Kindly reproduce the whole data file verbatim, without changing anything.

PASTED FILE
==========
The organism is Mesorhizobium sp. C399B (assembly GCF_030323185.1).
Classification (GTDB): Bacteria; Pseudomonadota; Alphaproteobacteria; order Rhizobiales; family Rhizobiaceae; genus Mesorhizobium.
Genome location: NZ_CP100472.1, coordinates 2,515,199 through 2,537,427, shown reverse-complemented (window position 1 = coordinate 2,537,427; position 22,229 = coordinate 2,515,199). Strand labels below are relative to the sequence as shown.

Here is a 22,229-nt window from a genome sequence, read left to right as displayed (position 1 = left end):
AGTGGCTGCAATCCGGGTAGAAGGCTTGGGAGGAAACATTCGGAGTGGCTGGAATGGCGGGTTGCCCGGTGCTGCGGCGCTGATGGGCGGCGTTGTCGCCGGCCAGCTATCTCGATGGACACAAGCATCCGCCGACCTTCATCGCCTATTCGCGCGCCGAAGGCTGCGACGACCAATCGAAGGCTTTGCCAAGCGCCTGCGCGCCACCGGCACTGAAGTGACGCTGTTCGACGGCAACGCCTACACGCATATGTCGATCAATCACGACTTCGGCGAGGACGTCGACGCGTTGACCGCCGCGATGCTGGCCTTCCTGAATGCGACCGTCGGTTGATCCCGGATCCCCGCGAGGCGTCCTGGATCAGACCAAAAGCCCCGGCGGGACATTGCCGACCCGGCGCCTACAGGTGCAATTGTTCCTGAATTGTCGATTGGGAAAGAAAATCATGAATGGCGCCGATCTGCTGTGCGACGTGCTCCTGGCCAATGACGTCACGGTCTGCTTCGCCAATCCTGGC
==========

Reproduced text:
The organism is Mesorhizobium sp. C399B (assembly GCF_030323185.1).
Classification (GTDB): Bacteria; Pseudomonadota; Alphaproteobacteria; order Rhizobiales; family Rhizobiaceae; genus Mesorhizobium.
Genome location: NZ_CP100472.1, coordinates 2,515,199 through 2,537,427, shown reverse-complemented (window position 1 = coordinate 2,537,427; position 22,229 = coordinate 2,515,199). Strand labels below are relative to the sequence as shown.

Here is a 22,229-nt window from a genome sequence, read left to right as displayed (position 1 = left end):
AGTGGCTGCAATCCGGGTAGAAGGCTTGGGAGGAAACATTCGGAGTGGCTGGAATGGCGGGTTGCCCGGTGCTGCGGCGCTGATGGGCGGCGTTGTCGCCGGCCAGCTATCTCGATGGACACAAGCATCCGCCGACCTTCATCGCCTATTCGCGCGCCGAAGGCTGCGACGACCAATCGAAGGCTTTGCCAAGCGCCTGCGCGCCACCGGCACTGAAGTGACGCTGTTCGACGGCAACGCCTACACGCATATGTCGATCAATCACGACTTCGGCGAGGACGTCGACGCGTTGACCGCCGCGATGCTGGCCTTCCTGAATGCGACCGTCGGTTGATCCCGGATCCCCGCGAGGCGTCCTGGATCAGACCAAAAGCCCCGGCGGGACATTGCCGACCCGGCGCCTACAGGTGCAATTGTTCCTGAATTGTCGATTGGGAAAGAAAATCATGAATGGCGCCGATCTGCTGTGCGACGTGCTCCTGGCCAATGACGTCACGGTCTGCTTCGCCAATCCTGGC